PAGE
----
This Fall I’m teaching three courses at Vassar, two in Anthropology and one in Environmental Studies. Syllabi are posted to my Teaching page in case anyone wants to use them – here are the highlights:
Anth 235: Central Asian Prehistory
I taught this for the first time last Spring, so the Fall syllabus is updated based on how things went in the first go around. This time, students will get more more in depth with the fossil hominins and less on the lithics on the early side. On the more recent end, there are now readings expressly concerned with sites of the Bactrian-Margiana Archaeological Complex, as well as archaeology of both the Tarim and Pazyryk mummies.
Anth 305: Human Evolutionary Developmental Biology
This is a seminar version of the first class I ever made on my own, previously taught at the University of Michigan and Nazarbayev University. There have been lots of new discoveries and I’ve published more on this topic since the last time I taught the class. I’m also excited to see how this class goes as a seminar in which students contribute more to discussion, rather than me rambling on about osteoblasts, morphological integration, and the like.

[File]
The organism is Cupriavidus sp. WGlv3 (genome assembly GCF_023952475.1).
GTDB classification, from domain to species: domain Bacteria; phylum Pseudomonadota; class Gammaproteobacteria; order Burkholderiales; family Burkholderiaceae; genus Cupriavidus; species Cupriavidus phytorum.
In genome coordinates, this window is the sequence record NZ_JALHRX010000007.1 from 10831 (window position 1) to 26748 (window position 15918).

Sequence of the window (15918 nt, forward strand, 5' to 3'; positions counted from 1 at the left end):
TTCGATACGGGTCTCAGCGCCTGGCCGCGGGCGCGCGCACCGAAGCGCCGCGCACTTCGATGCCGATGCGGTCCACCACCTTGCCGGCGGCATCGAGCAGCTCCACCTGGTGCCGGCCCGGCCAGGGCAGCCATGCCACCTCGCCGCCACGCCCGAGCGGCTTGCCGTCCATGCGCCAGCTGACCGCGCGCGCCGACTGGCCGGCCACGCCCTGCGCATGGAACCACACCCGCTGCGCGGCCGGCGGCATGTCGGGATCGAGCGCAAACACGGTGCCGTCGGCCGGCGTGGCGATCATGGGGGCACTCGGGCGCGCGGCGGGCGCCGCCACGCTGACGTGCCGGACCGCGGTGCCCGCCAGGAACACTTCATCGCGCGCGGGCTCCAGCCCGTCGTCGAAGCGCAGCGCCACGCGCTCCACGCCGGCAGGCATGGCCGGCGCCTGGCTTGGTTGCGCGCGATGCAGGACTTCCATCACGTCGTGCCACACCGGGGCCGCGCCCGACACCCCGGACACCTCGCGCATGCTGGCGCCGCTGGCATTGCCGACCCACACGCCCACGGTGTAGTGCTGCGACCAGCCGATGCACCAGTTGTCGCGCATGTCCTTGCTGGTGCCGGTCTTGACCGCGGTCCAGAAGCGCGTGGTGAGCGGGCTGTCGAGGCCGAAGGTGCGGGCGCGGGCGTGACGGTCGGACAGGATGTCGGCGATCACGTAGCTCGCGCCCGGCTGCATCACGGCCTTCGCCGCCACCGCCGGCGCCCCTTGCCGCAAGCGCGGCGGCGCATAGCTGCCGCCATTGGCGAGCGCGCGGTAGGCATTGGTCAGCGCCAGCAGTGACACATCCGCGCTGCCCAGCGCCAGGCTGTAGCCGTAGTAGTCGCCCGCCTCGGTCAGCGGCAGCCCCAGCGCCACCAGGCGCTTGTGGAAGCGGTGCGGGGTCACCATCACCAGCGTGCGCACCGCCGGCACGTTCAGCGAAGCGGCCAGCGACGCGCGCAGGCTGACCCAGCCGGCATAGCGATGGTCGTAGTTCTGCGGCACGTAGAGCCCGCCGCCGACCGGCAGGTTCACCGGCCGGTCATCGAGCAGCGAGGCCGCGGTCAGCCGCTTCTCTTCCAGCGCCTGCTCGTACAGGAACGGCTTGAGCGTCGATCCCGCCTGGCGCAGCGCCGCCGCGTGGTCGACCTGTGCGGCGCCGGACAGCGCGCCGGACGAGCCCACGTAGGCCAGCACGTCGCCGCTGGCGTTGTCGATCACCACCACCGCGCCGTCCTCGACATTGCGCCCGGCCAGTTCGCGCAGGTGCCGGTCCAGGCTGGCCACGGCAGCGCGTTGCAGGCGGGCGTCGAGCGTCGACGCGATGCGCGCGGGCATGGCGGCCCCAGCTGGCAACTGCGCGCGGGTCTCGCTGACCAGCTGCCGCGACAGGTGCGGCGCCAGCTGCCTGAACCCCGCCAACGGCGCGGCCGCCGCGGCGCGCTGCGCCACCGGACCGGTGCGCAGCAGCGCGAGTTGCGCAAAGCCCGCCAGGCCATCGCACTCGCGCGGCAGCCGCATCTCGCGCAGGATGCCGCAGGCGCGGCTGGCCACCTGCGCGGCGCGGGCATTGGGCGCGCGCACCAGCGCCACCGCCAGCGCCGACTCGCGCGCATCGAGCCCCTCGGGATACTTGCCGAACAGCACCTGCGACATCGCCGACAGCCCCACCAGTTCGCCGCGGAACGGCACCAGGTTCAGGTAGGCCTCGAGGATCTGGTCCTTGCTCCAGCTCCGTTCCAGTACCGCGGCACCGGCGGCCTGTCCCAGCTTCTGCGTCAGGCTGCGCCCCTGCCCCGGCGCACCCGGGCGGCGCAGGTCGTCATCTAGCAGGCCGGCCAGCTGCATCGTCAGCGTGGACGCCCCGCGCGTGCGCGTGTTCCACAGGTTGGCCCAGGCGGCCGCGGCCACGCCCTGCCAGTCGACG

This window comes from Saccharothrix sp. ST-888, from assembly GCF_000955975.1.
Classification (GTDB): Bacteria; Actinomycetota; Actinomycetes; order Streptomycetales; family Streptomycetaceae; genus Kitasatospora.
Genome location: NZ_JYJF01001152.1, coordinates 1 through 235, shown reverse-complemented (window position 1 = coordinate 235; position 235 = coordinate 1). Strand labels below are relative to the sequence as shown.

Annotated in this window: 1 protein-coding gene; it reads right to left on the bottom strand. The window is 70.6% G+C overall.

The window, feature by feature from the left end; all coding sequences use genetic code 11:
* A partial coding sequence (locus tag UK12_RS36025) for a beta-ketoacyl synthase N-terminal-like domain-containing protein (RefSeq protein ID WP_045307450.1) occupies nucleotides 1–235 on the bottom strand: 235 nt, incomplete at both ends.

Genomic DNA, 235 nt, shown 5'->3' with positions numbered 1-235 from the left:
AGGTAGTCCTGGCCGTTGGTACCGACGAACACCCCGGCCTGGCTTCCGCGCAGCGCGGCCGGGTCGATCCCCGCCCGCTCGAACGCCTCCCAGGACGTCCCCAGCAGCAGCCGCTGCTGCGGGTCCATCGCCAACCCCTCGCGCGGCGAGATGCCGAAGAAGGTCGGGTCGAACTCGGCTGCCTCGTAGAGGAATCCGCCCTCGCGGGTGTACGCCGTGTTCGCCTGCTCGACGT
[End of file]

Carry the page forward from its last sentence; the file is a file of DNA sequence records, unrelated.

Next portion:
Enst 187: A Prehistoric Perspective on Climate Change
This is a 100% brand spankin new class, that uses the climate-denialist argument, “But climate has always been changing,” as a basis for comparing the past and the present. In this First-year Writing Seminar, we’ll compare arguments for defining the “Anthropocene,” examine how climate change may have impacted human evolution, and study archaeological evidence for how climate change has impacted different prehistoric societies.